This is a water snake I photographed at Hidden Valley lake a few weeks ago.
This photo was taken near the dam on the eastern side of the lake. The snake was almost three feet in length, which based upon the research is fairly good sized for this kind of snake. Water snakes, or Northern Water Snakes as they are sometimes known, are not poisonous but can be aggressive and have a painful bite. They feed on frogs, fish, and other water-based prey. These snakes are found throughout Virginia according to the VDGIF map of occurance for this species.
Here is a photo identifying the major peaks visible from Buzzard Rocks, the outcroppings about 200 vertical feet below the summit of Whitetop Mountain. Buzzard Rocks provides one of the best vistas towards Southwest Virginia, looking back into both Virginia and Tennessee. The small communities of Whitetop and Green Cove can be seen in the foreground.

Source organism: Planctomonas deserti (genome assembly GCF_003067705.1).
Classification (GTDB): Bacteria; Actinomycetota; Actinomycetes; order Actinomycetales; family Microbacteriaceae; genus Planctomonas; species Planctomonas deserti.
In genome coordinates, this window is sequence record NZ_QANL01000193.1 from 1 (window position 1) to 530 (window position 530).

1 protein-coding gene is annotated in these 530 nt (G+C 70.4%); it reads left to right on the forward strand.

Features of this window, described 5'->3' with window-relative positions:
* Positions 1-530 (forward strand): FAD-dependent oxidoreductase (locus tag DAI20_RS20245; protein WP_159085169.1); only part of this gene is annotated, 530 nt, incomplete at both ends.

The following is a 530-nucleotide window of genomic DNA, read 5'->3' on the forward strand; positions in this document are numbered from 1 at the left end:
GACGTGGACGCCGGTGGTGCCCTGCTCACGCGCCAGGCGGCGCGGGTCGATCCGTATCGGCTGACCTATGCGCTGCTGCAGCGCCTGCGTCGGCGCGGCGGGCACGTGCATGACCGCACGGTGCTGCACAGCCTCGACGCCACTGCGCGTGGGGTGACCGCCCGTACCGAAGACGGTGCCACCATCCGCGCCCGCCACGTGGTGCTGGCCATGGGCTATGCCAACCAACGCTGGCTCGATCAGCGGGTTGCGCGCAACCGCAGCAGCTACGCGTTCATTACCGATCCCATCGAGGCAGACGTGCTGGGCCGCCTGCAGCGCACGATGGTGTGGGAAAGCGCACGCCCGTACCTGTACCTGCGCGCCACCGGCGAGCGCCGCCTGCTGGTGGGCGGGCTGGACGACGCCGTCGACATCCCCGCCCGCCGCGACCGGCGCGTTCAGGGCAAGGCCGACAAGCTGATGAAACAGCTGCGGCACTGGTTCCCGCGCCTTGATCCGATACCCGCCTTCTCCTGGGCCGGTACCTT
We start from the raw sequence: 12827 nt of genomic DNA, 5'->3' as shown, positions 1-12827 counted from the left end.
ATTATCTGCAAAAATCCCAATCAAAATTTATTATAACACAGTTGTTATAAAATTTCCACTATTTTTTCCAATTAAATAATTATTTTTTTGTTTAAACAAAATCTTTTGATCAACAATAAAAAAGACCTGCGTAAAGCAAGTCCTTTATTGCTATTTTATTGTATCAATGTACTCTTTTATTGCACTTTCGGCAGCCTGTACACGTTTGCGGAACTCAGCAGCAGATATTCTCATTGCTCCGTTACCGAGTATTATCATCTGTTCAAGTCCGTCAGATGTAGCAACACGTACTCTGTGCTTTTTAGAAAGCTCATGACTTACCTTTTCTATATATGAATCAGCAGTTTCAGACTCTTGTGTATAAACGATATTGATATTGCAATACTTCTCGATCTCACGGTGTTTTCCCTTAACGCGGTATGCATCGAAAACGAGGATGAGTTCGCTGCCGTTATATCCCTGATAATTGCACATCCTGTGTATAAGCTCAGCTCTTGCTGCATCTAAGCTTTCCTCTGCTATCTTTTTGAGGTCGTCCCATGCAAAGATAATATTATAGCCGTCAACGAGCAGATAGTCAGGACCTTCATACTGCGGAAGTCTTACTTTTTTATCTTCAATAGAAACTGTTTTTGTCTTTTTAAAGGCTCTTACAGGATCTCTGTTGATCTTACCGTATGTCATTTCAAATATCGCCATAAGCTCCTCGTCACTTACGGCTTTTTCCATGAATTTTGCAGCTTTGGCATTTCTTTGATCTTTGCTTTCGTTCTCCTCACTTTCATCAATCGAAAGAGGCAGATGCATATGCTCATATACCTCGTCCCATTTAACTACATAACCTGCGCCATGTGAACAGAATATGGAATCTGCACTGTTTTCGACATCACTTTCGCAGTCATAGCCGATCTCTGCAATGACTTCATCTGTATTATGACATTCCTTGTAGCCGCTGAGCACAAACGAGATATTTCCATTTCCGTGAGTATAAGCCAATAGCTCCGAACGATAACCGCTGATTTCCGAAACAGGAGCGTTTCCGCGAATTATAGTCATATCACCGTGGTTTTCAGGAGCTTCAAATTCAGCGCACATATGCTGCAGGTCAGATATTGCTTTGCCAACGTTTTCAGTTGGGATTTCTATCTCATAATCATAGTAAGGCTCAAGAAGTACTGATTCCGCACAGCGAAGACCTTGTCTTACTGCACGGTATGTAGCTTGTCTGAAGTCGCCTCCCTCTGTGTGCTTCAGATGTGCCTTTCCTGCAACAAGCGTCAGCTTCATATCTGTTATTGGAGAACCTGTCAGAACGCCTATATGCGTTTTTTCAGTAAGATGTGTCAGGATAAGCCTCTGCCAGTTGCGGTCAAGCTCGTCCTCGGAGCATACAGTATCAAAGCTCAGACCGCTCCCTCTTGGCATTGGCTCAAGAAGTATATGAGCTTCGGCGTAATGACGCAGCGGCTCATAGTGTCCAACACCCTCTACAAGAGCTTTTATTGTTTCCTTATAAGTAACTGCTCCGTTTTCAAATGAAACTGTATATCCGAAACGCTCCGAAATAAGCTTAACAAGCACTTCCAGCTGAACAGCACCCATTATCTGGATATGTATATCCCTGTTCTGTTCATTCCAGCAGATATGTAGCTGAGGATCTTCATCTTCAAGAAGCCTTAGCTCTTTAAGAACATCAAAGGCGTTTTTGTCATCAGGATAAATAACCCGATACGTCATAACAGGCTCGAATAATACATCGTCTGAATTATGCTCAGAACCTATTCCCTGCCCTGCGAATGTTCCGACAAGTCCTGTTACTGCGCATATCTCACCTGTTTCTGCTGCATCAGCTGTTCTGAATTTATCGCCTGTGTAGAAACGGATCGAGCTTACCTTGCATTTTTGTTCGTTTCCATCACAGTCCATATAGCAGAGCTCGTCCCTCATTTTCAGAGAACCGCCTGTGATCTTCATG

Buzzard Rocks can be accessed via the gravel road 89 from State Route 600 near Elk Garden, via the Appalachian Trail from Elk Garden from State Route 600, or via the climb from State Route 601.
The pointy mountain labeled 3700′ is Fodderstack Mountain. This is a promentory that divides the valley towards Laurel Bloomery in Tennessee. Tennessee Laurel Creek runs down this valley between Fodderstack and the Iron Mountains towards Damascus.
Between the Iron Mountains and Holston Mountain lies Shady Valley, Tennessee. Beaverdam Creek runs down this valley from Shady Valley towards Damascus. On the other side of Holston Mountain is South Holston Lake, the TVA impoundement that is the largest lake in region.
Between Holston Mountain and Clinch Mountain (which is barely visible on the far horizon) is the great valley that encompasses most of Washington County, Virginia, including Abingdon.
For a comparison, here is another view in the evening from the same vantage point, slightly below Buzzard Rocks.